Odds looking favorable for U.S. World Cup bid
U.S. Soccer announced last week that it will bid for the 2018 World Cup. FIFA president Sepp Blatter gave the U.S. the green light Wednesday, confirming North America is in line to play host to the 2018 World Cup.
Blatter was talking in London, effectively warning the English to back off on their bid. But Blatter also was setting the stage for contingency plans. When Blatter speaks, you have to read between the lines. In this case, Blatter hinted at a possible 2014 World Cup in the U.S., keeping the 2018 door open for England and, possibly, Australia or China. In any case, the U.S. should start preparing for the World Cup to return.
This time, the lead-up to the Cup will be much different than in 1994. When FIFA awarded the '94 Cup to the U.S. on July 4, 1988, it set in motion forces that launched soccer into the nation's mainstream and turned the sport into a profitable business. But 20 years ago, when FIFA was considering what country would follow Italia '90, president Joao Havelange confronted enormous resistance when he proposed the U.S.
Havelange was an even more autocratic ruler than Blatter. Havelange knew that soccer would succeed at a high level in the U.S. and that the World Cup could be the launching pad; he had seen the crowds for NASL games and the '84 Olympics, in which soccer outdrew every other sport. Left to their own devices, the FIFA executive committee would not have seen the potential of soccer in the U.S. Havelange's power and vision forced the '94 World Cup on FIFA, and also on an unsuspecting U.S.
When the U.S. organizing committee began planning for '94, stadiums were a problem. Not that there weren't enough of them, but there were obstacles set up by competing sports leagues, plus logistical problems, often involving artificial turf playing surfaces. Veterans Stadium could not guarantee enough dates, so Philadelphia was out. The plan was to hold the '94 World Cup in 12 cities. But without Philadelphia, the dynamic changed, and the tournament was awarded to nine cities.
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Miami appeared to be a lock in '94 because Joe Robbie had built a stadium according to World Cup specifications; but it didn't happen, partly because of the reduced number of venues. At the time, Joe Robbie Stadium (now Dolphin Stadium), was the only stadium in the U.S. constructed with the World Cup in mind. Since '94, nearly every new stadium in the country meets requirements for international soccer. And there are a lot of new stadiums in the country.
This time around, nobody will have to explain the World Cup to the media or sponsors.
And, this time, there will surely be more than nine U.S. venues for the World Cup. The '94 Cup was the last to have 24 finalists; who knows how many there will be in 2014 or '18. There will be some interesting, if not cutthroat, dealings among prospective venues. We can look forward to a reasonable media buildup to the Cup.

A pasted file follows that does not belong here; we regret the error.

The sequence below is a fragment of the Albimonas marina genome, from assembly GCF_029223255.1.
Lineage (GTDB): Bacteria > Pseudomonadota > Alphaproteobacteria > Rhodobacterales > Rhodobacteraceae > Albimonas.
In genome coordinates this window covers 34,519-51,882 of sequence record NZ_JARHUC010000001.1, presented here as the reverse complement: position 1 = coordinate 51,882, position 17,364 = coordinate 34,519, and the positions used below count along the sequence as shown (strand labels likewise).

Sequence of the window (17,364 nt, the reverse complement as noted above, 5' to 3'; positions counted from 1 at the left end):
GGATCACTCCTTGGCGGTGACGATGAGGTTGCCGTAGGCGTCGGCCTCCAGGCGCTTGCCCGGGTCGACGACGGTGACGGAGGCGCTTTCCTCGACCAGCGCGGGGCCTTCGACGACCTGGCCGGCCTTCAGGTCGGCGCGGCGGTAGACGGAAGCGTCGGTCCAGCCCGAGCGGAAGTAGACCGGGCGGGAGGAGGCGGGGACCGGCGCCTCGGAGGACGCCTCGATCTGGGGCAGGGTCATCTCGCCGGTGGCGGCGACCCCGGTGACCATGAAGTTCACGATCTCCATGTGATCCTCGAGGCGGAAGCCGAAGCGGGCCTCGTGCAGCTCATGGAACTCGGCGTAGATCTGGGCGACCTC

That was not the case 13 years ago. Ticket sales were strong from the start for the '94 Cup, but the mainstream media were skeptical. As sales continued to be strong, the media reaction changed to apathy. A few weeks before the June 9, 1994, start of the World Cup, I met an angry West African at a Harvard Square newsstand; he could find little information on the Cup and said he felt like we were "living in a gulag."
Finally, in early June, just about everyone who mattered realized the World Cup was going to set attendance records. But, even then, the skepticism took the form of, "We know every stadium will be full, but who is going to go?'' implying only the marginalized, the minorities, would attend games. Not that that should have mattered, considering the amount of revenue they were going to generate.
Still, it was not difficult to find tickets for the '94 Cup. That dynamic, also, will change the next time the Cup is played in the U.S. Talk about scalper heaven. There will be 64 World Cup matches, 12 more than in '94, but there will not necessarily be many more seats available. More tickets will be in the hands of sponsors and those with access to luxury boxes. The Rose Bowl and its 100,000 capacity will not figure into the equation unless it is modernized. Ticket sales were strong leading up to '94, but this time there likely will be a buying frenzy from the start.
A few years ago, the laws of the game of soccer were a mystery in the U.S. When the World Cup returns, the most important law will be that of supply and demand.
Frank Dell'Apa is a soccer columnist for The Boston Globe and ESPN.